I have been a seriously bad blogger lately. It’s like I blinked and Gah! It’s suddenly two weeks later, with no posts to be seen! The main reason for my lack of posts is that I’ve been so busy that I haven’t been cooking. Unless, of course, you consider broiling a whole wheat Pita and slathering it with peanut butter. If you consider that cooking, I’ve been doing a TON of it. At any rate, I apologize (I’m sure you were heartbroken ::tongue in cheek::); I made something to make it up to you.
Scones. Roasted strawberry scones, to be exact. Yup, I said roasted strawberries. Weird right? I had never heard of roasting strawberries either. But recently, I feel like the interwebs have been bludgeoning me over the head with them. Isn’t it odd how that works? It’s called the Baader-meinhoff phenomenom, fwiw (oops, who let my nerd out?) The main culprit in my introduction to these sweet, flavorful babies has been one of my new favorite bloggers, How Sweet It Is. She seems to have a wee bit of an obsession going, and honestly, I see why. You already know about my preoccupation with roasting things-particularly roasting things that shouldn’t be roasted. It was only a matter of moments before I became obsessed with trying these.
So try them I did and oh, they are good. The roasting, as always, concentrates the flavor, creating intense little bites of summer. But interestingly, the high heat (with a teeeny weeeeny bit of salt) brings out some savory qualities of the strawberries as well. They aren’t as sweet as I expected them to be and so suddenly have so many more applications than just spooned over shortcakes (which would be amazing!!). In particular, I can imagine using them as a slightly sweet, slightly savory foil to pork or chicken (so, totally, happening some time soon!). But today, I wanted to put them in scones because, well, I love scones. Period.
I LOVE a scone. A good scone. A NOT too sweet, NOT too fluffy, NOT too dry, flaky scone makes. my. day. A real scone should not be too sweet, so let me warn you that if you are a fan of the super sweet scones that you find at the coffee shop, these ain’t for you. These are just simple, buttery, tender, orange-scented pastries, studded with not-too-sweet, slightly-savory roasted strawberries. These are the perfect breakfast in my mind. These are summer on a plate.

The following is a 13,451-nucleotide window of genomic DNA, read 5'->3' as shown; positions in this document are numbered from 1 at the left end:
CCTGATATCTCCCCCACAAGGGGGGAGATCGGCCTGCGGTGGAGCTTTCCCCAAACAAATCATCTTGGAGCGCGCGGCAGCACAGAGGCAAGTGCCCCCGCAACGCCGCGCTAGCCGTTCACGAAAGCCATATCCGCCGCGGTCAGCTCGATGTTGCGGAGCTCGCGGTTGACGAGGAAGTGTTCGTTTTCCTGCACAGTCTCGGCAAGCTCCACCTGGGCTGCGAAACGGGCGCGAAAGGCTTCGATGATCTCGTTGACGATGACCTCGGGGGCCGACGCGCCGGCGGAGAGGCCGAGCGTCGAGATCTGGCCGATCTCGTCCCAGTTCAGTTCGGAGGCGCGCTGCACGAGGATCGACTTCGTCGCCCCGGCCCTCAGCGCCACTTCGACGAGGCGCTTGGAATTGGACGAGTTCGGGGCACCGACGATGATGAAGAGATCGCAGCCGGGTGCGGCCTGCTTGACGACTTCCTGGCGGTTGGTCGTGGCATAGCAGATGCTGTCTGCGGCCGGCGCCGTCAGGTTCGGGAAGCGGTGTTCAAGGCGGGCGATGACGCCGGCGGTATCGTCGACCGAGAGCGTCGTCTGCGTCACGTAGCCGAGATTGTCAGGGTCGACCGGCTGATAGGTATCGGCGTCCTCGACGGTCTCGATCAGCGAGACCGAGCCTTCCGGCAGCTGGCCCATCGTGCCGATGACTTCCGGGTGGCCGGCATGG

So do you forgive me for my absence? I did my best to make something you would like. If you’re not quite sold, might I suggest a slather of clotted cream, for good measure? Or, if you want to go all out, some slightly sweetened whipped cream, just for funsies? I’ll try not to disappear again any time soon, but I can’t make any promises, the summer is upon us and who knows what will happen.
Roasted Strawberry Scones
Roasted Strawberries adapted from How Sweet It Is. Makes ~12 scones.
I meant to brush these with buttermilk and sprinkle them with sugar before they went in the oven. I forgot. You shouldn’t.
2 pints strawberries, quartered
1/2 T olive oil
pinch of salt
pinch of sugar
3 c all purpose flour
1/2 c sugar + extra for dusting
2 1/2 t baking powder
1 t salt
1/2 t baking soda
1 T grated orange zest
3/4 c (1 1/2 sticks) chilled unsalted butter, cut into 1/2-inch pieces
1 c chilled buttermilk
juice of 1 orange
- Heat the oven to 375°F. Line a baking sheet with parchment paper
- Toss the strawberries with the oil, a pinch of salt and a pinch of sugar. Spread on the parchment-lined baking sheet
- Roast for ~30 minutes or until caramelized. Let cool completely
- In a food processor, combine the flour, sugar, baking powder, salt, baking soda, and orange zest. Pulse to combine
- Add the butter and pulse until it forms a coarse meal (there should still be butter bits in there!)
- Dump the mixture into a large bowl and mix in the cooled strawberries with any juices that have accumulated
- Pour in the buttermilk and orange juice and mix with a fork until JUST combined. It will be very sticky
- Drop heaping 1/4 c scoops onto a cookie sheet lined with parchment paper or a silpat
- Bake for ~15 minutes or until just starting to brown